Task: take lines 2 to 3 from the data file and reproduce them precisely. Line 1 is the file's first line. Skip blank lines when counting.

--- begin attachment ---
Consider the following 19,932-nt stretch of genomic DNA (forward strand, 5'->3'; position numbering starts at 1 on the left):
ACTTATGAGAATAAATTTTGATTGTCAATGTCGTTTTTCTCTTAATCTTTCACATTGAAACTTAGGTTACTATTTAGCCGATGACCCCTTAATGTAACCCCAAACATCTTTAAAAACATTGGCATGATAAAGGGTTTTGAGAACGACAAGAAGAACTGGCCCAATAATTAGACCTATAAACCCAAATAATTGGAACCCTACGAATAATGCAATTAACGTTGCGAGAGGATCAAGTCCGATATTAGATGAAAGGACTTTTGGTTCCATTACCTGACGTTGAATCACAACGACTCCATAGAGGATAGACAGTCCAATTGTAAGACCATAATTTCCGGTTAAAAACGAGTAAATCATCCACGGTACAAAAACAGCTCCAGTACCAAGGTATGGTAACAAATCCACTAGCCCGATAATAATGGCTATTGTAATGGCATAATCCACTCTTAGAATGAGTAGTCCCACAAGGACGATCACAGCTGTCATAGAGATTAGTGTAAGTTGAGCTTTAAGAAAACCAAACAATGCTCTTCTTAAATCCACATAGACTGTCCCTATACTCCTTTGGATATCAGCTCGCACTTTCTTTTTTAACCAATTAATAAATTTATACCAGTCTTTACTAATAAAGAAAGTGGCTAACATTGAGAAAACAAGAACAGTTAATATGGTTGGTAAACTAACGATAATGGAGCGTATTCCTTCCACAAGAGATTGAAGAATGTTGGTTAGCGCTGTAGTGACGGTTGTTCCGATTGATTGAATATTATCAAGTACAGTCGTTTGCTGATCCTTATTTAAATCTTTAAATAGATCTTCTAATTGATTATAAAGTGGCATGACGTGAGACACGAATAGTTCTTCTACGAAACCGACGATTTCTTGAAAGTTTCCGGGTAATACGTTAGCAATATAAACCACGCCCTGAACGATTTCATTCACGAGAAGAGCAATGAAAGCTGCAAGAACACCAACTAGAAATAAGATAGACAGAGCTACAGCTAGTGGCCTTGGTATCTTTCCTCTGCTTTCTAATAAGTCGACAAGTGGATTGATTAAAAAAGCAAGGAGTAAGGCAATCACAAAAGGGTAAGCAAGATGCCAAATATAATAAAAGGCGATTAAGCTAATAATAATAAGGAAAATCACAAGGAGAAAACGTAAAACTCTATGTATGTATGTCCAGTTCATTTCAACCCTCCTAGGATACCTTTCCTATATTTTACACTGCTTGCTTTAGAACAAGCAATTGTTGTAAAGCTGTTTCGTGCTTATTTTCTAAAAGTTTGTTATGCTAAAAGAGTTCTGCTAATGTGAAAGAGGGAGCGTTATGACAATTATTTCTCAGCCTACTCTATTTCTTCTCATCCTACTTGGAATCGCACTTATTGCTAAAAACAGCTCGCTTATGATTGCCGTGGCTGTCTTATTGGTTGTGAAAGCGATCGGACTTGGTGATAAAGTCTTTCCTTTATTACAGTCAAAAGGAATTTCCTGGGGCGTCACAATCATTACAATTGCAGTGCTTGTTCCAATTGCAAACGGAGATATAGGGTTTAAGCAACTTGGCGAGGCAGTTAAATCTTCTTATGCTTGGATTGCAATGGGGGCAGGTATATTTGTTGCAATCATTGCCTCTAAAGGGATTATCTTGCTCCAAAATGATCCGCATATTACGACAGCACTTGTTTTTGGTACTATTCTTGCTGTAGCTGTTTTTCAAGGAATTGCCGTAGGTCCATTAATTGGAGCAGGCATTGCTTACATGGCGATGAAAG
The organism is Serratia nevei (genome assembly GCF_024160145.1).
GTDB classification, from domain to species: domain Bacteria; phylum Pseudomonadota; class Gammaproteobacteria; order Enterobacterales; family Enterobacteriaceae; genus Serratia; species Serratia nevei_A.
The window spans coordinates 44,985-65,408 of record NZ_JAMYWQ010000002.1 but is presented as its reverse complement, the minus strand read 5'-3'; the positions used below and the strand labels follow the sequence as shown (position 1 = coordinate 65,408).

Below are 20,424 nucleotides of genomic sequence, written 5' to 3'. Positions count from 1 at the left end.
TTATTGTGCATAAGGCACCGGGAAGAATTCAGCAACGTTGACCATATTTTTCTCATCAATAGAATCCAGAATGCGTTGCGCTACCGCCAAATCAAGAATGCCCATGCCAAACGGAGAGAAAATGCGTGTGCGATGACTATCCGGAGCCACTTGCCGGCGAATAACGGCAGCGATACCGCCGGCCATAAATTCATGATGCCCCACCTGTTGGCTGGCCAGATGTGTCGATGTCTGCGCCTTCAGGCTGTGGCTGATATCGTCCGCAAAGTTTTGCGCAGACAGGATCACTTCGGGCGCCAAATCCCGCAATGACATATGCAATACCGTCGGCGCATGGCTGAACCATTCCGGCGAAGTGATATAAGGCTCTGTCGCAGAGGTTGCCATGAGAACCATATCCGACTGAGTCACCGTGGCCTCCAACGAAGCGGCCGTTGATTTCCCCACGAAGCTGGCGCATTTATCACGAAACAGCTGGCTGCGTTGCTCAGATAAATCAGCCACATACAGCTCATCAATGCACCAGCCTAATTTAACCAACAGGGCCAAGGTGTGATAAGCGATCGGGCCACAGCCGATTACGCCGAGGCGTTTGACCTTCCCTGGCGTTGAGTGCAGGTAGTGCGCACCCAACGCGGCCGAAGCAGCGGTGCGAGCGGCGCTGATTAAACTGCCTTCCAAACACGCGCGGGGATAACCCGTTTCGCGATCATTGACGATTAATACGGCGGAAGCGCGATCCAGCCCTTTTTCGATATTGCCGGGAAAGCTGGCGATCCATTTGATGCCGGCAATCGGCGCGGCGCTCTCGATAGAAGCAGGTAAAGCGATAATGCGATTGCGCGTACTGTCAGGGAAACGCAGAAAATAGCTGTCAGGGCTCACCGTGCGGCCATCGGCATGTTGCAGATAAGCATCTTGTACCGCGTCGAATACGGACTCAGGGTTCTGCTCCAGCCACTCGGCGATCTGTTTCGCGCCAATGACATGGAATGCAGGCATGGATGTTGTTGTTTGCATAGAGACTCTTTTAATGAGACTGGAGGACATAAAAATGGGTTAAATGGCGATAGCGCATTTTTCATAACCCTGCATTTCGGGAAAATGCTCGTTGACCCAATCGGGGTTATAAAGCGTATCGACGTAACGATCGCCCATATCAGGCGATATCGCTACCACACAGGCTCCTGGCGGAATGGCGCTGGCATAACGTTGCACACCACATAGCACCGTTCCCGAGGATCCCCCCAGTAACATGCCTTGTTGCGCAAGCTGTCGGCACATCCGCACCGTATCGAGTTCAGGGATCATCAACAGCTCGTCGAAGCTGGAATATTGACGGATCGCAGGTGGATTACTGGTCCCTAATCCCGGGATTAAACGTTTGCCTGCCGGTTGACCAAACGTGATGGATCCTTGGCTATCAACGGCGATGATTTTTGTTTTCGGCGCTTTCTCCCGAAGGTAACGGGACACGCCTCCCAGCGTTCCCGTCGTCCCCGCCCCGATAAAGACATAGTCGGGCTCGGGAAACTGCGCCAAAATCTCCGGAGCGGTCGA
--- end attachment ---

ACTTATGAGAATAAATTTTGATTGTCAATGTCGTTTTTCTCTTAATCTTTCACATTGAAACTTAGGTTACTATTTAGCCGATGACCCCTTAATGTAACCCCAAACATCTTTAAAAACATTGGCATGATAAAGGGTTTTGAGAACGACAAGAAGAACTGGCCCAATAATTAGACCTATAAACCCAAATAATTGGAACCCTACGAATAATGCAATTAACGTTGCGAGAGGATCAAGTCCGATATTAGATGAAAGGACTTTTGGTTCCATTACCTGACGTTGAATCACAACGACTCCATAGAGGATAGACAGTCCAATTGTAAGACCATAATTTCCGGTTAAAAACGAGTAAATCATCCACGGTACAAAAACAGCTCCAGTACCAAGGTATGGTAACAAATCCACTAGCCCGATAATAATGGCTATTGTAATGGCATAATCCACTCTTAGAATGAGTAGTCCCACAAGGACGATCACAGCTGTCATAGAGATTAGTGTAAGTTGAGCTTTAAGAAAACCAAACAATGCTCTTCTTAAATCCACATAGACTGTCCCTATACTCCTTTGGATATCAGCTCGCACTTTCTTTTTTAACCAATTAATAAATTTATACCAGTCTTTACTAATAAAGAAAGTGGCTAACATTGAGAAAACAAGAACAGTTAATATGGTTGGTAAACTAACGATAATGGAGCGTATTCCTTCCACAAGAGATTGAAGAATGTTGGTTAGCGCTGTAGTGACGGTTGTTCCGATTGATTGAATATTATCAAGTACAGTCGTTTGCTGATCCTTATTTAAATCTTTAAATAGATCTTCTAATTGATTATAAAGTGGCATGACGTGAGACACGAATAGTTCTTCTACGAAACCGACGATTTCTTGAAAGTTTCCGGGTAATACGTTAGCAATATAAACCACGCCCTGAACGATTTCATTCACGAGAAGAGCAATGAAAGCTGCAAGAACACCAACTAGAAATAAGATAGACAGAGCTACAGCTAGTGGCCTTGGTATCTTTCCTCTGCTTTCTAATAAGTCGACAAGTGGATTGATTAAAAAAGCAAGGAGTAAGGCAATCACAAAAGGGTAAGCAAGATGCCAAATATAATAAAAGGCGATTAAGCTAATAATAATAAGGAAAATCACAAGGAGAAAACGTAAAACTCTATGTATGTATGTCCAGTTCATTTCAACCCTCCTAGGATACCTTTCCTATATTTTACACTGCTTGCTTTAGAACAAGCAATTGTTGTAAAGCTGTTTCGTGCTTATTTTCTAAAAGTTTGTTATGCTAAAAGAGTTCTGCTAATGTGAAAGAGGGAGCGTTATGACAATTATTTCTCAGCCTACTCTATTTCTTCTCATCCTACTTGGAATCGCACTTATTGCTAAAAACAGCTCGCTTATGATTGCCGTGGCTGTCTTATTGGTTGTGAAAGCGATCGGACTTGGTGATAAAGTCTTTCCTTTATTACAGTCAAAAGGAATTTCCTGGGGCGTCACAATCATTACAATTGCAGTGCTTGTTCCAATTGCAAACGGAGATATAGGGTTTAAGCAACTTGGCGAGGCAGTTAAATCTTCTTATGCTTGGATTGCAATGGGGGCAGGTATATTTGTTGCAATCATTGCCTCTAAAGGGATTATCTTGCTCCAAAATGATCCGCATATTACGACAGCACTTGTTTTTGGTACTATTCTTGCTGTAGCTGTTTTTCAAGGAATTGCCGTAGGTCCATTAATTGGAGCAGGCATTGCTTACATGGCGATGAAAG
The organism is Serratia nevei (genome assembly GCF_024160145.1).